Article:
Previous MSF doctors in my role have refused to do virginity testing on principle. They felt it was not their job, it was not in the best interest of their patient and it put them at risk of prosecution. If doctors are aware that rape has occurred, the law states that they are obliged to report it to the police. If they don’t, they could be arrested and charged, although I have never heard of this happening since I have been working here. (In the UK, although the age of consent is 16, no legal action is taken if children aged 14 or 15 are having consensual sex with a similar-aged partner. However, if the child is 13 or under and having sex, reporting is mandatory. And it would also be an offence not to inform the authorities.)

 “That’s different,” say the police. “What we want to stamp out is exploitation of young girls by much older sugar daddies. The girls are naive, they believe that rich, older men really love them. Having a sexual relationship with a sugar daddy seems like their way out of poverty, until they are tossed aside and discarded.”

This blanket refusal had angered the police and soured the relationship between police and MSF. As usual, I take a different view. But I still put the interests of the child first. I interview the girls and make a clinical decision regarding their competency to consent to sex. According to section 33(1) of the Children Protection and Welfare Act (2012):

“If a medical officer believes on reasonable grounds that the child he is examining or treating is physically, psychologically or emotionally injured as a result of being ill-treated, neglected, or sexually abused, he shall immediately inform a police officer or social worker.”

However, it is challenging when I am confronted with angry parents waving an official police form requesting I examine their daughter. “We want to know if she has been raped!” they say. Their daughter usually sits quietly between them, head bowed, avoiding all eye contact. A lamb to the slaughter. Sometimes, they won’t even speak. I interpret this passivity as an “ostrich head in the sand” strategy. “If I don’t acknowledge or participate in what’s happening around me, perhaps it will all just go away.”

A typical scenario is when a sixteen year old girl has stayed out overnight, without her parents’ consent. The parents jump to the conclusion that she has been seeing a boy, and has been sexually active. She is underage, so this is rape, and the boy must be punished.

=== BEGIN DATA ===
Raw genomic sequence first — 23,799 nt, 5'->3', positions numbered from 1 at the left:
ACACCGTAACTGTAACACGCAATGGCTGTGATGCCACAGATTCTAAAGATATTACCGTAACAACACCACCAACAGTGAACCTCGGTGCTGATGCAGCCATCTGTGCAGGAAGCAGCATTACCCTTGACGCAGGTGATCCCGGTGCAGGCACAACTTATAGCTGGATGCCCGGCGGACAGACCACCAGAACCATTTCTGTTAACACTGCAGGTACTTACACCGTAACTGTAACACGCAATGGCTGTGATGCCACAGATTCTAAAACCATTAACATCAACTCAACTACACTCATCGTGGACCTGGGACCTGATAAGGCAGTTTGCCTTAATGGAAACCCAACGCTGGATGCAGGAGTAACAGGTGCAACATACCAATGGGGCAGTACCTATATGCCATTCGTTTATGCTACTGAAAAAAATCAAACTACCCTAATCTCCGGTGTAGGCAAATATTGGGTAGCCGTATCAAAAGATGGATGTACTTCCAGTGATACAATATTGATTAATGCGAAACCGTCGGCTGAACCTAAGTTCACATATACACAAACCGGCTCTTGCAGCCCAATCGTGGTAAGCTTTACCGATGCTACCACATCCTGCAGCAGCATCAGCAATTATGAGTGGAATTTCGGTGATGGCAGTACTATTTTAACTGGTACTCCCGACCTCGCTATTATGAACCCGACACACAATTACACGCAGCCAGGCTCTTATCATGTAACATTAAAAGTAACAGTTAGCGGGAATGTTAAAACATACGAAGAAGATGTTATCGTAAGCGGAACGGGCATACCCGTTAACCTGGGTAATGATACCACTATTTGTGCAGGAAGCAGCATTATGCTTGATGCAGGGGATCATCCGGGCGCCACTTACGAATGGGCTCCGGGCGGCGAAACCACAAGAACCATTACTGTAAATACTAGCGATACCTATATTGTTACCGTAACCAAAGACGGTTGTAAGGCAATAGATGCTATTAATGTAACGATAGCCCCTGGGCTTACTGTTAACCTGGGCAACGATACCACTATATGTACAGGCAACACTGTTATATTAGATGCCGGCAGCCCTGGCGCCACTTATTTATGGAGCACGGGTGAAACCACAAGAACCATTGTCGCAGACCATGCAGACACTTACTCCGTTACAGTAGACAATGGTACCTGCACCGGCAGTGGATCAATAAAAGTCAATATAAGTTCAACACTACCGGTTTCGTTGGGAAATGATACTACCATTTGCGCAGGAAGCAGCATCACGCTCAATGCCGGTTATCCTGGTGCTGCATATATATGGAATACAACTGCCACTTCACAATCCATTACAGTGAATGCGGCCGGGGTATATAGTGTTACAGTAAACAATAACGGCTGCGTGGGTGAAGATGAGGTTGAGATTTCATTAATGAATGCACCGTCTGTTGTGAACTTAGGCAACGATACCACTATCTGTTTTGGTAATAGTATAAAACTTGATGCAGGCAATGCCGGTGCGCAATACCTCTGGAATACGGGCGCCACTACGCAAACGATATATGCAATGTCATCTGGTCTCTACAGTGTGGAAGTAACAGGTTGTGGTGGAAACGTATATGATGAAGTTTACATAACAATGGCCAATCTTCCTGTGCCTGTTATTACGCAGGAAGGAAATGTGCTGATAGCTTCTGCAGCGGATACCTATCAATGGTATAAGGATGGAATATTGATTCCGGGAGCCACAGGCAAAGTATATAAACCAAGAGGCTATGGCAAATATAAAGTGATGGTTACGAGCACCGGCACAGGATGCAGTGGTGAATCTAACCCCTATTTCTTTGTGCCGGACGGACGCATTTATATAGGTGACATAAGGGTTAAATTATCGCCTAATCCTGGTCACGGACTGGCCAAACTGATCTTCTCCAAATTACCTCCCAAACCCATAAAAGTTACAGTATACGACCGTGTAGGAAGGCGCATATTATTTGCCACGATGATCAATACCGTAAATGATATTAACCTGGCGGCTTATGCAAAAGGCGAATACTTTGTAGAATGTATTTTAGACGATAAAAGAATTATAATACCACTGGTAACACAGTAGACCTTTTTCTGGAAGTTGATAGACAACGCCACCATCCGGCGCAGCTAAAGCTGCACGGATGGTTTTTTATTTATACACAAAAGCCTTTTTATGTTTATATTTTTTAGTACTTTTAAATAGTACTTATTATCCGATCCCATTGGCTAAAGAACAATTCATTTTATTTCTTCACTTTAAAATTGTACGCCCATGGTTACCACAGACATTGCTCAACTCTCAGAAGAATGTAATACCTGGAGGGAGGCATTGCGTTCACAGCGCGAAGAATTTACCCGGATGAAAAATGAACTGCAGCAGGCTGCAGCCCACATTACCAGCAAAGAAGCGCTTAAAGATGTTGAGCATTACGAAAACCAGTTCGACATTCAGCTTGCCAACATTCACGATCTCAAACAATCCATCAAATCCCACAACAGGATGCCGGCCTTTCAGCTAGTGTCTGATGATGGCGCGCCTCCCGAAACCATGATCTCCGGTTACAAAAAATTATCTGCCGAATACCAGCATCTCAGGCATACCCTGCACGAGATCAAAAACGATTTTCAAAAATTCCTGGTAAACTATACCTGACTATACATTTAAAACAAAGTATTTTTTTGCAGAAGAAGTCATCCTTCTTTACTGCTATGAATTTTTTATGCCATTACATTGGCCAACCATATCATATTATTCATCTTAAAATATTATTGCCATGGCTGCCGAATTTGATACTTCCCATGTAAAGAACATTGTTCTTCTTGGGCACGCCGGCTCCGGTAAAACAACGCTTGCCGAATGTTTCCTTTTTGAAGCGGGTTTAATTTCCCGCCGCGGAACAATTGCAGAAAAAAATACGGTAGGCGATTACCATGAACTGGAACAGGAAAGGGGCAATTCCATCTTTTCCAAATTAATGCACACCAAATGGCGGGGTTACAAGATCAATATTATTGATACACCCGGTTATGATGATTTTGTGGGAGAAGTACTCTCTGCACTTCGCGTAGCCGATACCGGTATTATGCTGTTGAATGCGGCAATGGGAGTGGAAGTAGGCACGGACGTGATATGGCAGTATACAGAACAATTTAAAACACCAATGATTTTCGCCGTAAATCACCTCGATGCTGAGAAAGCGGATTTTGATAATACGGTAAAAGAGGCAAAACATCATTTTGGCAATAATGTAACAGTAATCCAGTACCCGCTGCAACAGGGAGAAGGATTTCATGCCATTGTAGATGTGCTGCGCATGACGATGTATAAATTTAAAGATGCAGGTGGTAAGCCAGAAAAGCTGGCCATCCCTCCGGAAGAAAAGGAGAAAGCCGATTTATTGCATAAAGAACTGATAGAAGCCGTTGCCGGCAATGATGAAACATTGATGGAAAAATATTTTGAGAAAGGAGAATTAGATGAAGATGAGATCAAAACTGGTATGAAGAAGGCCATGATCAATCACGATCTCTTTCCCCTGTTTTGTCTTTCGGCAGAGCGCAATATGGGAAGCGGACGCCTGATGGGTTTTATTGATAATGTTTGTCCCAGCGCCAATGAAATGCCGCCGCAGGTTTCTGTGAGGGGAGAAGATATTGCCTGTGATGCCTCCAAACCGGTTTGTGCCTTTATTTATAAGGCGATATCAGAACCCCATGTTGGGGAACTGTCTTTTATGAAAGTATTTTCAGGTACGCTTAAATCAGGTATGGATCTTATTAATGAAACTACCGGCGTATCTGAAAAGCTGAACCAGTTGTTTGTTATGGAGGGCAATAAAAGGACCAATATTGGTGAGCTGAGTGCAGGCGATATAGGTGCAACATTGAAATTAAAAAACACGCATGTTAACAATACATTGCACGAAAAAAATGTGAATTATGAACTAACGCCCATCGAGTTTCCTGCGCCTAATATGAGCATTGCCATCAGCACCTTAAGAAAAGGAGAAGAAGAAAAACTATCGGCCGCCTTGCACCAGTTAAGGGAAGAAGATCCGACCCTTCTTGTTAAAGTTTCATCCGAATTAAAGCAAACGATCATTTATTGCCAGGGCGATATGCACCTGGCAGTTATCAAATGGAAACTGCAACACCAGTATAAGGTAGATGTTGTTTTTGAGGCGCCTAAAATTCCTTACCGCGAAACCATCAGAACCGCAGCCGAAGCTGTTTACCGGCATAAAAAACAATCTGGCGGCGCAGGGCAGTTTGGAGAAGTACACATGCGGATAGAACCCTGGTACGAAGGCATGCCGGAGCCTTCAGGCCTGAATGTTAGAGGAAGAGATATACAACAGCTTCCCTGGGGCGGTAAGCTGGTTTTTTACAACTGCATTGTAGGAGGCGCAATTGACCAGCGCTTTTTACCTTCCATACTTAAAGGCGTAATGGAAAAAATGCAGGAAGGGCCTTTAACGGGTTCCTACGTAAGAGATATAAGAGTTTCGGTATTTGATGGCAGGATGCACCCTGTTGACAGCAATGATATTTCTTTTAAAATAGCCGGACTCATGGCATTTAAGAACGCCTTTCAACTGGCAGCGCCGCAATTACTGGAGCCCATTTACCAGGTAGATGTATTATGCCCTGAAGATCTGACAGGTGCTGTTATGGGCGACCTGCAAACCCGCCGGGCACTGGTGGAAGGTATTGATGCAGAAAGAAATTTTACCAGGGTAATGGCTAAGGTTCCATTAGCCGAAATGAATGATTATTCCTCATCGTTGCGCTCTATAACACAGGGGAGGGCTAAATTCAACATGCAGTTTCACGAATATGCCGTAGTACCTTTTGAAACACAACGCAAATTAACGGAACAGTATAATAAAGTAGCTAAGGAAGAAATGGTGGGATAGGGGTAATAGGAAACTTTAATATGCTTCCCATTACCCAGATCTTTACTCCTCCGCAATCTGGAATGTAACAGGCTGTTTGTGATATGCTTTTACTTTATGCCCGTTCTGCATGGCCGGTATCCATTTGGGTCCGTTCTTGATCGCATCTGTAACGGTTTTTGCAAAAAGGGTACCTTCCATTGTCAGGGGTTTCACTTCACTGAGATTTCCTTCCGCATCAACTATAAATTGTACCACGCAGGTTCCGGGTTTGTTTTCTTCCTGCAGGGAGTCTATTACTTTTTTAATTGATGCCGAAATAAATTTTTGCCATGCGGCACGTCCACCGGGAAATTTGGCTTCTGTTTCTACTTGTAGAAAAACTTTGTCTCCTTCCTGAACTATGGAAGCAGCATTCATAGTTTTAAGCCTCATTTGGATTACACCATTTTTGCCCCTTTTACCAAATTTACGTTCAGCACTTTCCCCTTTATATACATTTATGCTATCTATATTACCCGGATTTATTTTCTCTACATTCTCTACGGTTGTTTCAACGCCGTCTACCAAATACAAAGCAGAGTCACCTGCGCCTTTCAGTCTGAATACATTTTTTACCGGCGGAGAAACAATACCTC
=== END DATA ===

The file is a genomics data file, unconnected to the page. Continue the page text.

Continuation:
The first thing I do is to try to defuse the situation. I let the parents have their say, allow them to express their concern and what (ideally) they would like to happen. I take them seriously and don’t argue or challenge them. Then I ask if I can speak to the girl by myself, with my nurse or interpreter. Doctors have such high status in Swaziland that no parents have ever objected to this or insisted on being present when I talk to their daughter.

Using all the consulting skills I can muster, I try to break through the ice and get the girl to trust me. I explain about the limits to confidentiality. We talk about hypothetical situations, so she can avoid telling me outright what has happened. While we are talking, I am assessing her competence, knowledge and understanding. When I am satisfied she can give informed consent, I ask permission to examine her and usually she agrees.

If she refuses to be examined, and I feel she fully understands the possible consequences of that decision, I comply with her wishes. I tell the parents that I consider it would be an assault if I went ahead. This has only happened once. I was told that the police would have to get a court order requesting an examination by a gynaecologist at a government hospital.

However, refusing to co-operate in the investigation of a possible crime is an offence in Swaziland. The police are prepared to prosecute. On one occasion, the police threatened a girl (who refused to be examined) with being sent to a detention centre for young offenders.

If she agrees to be examined, I ask if she would allow her mother to come into the room during the examination. I explain exactly what I am going to do and talk through the stages. I explicitly state that although I will be touching her, I am not going to put anything inside her. Of course, we routinely offer tests for HIV infection and pregnancy, followed by appropriate preventive treatment.

Following consensual, occasional, gentle sex, it is uncommon to see certain signs of penetration. Even the damage following rough sex can heal quite rapidly, showing no definite signs after a few weeks. My report might typically contain the bald statement, “On genital examination, I found no signs of sexual penetration”.*

If there are signs of penetration, I am obliged to include this in my report.

As well as handwriting the police report, I type out my conclusions on a more detailed MSF confidential form, and hand this over to the family. This is what tends to be used in court, if the case gets that far.

Then my real work begins – counselling the family. Together with a psychosocial counsellor, I talk to the family about how difficult adolescence can be for both parents and children. I tell them that I know, I have experience in this matter; my wife and I brought up three daughters.

I say things like, “Your parents would not have brought you here if they didn’t love you.”

And “You are becoming a woman, you want to take decisions for yourself, but with independence there comes responsibility.”

Or even, “Sometimes when you insist that your daughter obeys you, she reacts against it. Being too controlling can have the opposite effect.”